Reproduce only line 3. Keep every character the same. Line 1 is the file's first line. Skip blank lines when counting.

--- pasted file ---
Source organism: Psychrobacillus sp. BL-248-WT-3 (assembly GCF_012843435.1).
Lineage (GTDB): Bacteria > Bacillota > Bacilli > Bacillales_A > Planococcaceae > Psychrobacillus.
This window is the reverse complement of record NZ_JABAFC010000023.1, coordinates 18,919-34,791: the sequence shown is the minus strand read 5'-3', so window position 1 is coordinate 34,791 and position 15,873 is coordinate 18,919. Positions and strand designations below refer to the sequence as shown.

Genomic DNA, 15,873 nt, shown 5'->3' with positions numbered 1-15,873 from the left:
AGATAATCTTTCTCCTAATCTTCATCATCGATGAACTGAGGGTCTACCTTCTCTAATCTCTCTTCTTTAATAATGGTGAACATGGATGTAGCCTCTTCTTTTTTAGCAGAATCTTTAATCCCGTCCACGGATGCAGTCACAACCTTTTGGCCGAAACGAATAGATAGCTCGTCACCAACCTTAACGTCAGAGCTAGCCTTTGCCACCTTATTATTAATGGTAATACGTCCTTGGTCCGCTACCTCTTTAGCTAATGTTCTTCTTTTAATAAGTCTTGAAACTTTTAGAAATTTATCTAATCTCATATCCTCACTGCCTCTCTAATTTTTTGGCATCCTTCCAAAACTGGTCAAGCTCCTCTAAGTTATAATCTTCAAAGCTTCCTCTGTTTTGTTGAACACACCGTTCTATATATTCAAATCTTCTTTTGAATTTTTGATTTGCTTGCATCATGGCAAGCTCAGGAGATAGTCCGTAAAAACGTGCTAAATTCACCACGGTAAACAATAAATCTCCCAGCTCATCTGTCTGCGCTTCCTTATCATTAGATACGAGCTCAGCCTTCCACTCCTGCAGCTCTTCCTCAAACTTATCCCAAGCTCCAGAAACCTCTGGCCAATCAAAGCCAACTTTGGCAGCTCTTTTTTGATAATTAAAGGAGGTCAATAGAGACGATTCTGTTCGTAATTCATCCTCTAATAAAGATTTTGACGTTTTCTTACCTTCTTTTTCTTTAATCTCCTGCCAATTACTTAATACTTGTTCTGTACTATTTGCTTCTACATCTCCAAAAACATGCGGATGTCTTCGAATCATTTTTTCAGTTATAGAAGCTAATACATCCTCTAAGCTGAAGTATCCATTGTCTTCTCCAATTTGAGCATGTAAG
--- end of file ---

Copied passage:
This window is the reverse complement of record NZ_JABAFC010000023.1, coordinates 18,919-34,791: the sequence shown is the minus strand read 5'-3', so window position 1 is coordinate 34,791 and position 15,873 is coordinate 18,919. Positions and strand designations below refer to the sequence as shown.